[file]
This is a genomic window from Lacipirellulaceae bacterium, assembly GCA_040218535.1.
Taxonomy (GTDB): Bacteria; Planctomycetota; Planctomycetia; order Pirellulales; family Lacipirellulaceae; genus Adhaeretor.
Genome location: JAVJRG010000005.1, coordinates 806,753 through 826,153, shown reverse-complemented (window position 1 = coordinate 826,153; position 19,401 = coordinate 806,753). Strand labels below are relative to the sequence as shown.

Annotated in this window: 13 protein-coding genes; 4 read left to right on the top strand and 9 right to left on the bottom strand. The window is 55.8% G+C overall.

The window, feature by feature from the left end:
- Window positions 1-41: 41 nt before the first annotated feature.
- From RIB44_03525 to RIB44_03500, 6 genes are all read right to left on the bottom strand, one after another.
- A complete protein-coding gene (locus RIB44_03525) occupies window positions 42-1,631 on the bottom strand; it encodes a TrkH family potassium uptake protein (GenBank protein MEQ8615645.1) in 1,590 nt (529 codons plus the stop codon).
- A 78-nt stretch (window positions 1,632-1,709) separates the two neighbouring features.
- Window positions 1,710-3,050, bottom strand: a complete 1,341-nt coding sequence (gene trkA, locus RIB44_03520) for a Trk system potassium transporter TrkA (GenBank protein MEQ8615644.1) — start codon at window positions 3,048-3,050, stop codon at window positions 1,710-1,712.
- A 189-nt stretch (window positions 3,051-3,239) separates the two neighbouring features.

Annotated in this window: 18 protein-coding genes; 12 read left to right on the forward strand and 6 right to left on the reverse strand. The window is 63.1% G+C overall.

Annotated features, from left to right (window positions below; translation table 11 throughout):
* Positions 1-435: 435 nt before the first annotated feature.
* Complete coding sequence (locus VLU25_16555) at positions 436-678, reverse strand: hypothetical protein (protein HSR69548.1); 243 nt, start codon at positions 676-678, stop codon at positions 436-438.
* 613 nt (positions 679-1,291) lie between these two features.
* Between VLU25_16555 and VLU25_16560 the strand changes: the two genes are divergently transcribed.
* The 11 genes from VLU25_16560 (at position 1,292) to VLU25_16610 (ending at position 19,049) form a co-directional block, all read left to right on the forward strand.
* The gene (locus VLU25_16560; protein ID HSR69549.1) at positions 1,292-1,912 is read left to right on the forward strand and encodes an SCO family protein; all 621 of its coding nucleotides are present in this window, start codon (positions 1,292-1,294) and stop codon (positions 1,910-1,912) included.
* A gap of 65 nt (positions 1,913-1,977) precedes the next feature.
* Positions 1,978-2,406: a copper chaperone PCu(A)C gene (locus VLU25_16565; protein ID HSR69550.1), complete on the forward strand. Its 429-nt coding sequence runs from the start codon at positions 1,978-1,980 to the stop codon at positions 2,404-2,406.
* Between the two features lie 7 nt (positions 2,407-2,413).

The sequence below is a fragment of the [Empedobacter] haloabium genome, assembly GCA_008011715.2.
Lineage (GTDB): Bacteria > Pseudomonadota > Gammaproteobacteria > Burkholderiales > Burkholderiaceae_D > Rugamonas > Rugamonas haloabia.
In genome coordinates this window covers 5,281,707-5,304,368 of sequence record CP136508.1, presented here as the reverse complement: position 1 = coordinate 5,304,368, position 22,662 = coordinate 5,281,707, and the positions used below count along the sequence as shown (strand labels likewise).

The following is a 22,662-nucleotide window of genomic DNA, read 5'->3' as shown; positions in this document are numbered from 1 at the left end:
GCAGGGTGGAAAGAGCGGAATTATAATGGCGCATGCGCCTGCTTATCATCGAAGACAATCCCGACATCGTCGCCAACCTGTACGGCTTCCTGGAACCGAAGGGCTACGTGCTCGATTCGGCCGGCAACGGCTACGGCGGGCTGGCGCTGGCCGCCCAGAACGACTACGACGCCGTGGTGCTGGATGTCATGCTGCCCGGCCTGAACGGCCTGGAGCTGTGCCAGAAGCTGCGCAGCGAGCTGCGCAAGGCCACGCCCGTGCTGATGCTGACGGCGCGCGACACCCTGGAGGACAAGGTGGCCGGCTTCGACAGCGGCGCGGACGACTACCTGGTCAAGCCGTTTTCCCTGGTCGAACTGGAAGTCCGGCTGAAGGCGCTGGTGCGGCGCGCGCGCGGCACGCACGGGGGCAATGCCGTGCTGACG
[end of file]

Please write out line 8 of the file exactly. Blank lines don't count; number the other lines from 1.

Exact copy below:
- A complete protein-coding gene (locus RIB44_03525) occupies window positions 42-1,631 on the bottom strand; it encodes a TrkH family potassium uptake protein (GenBank protein MEQ8615645.1) in 1,590 nt (529 codons plus the stop codon).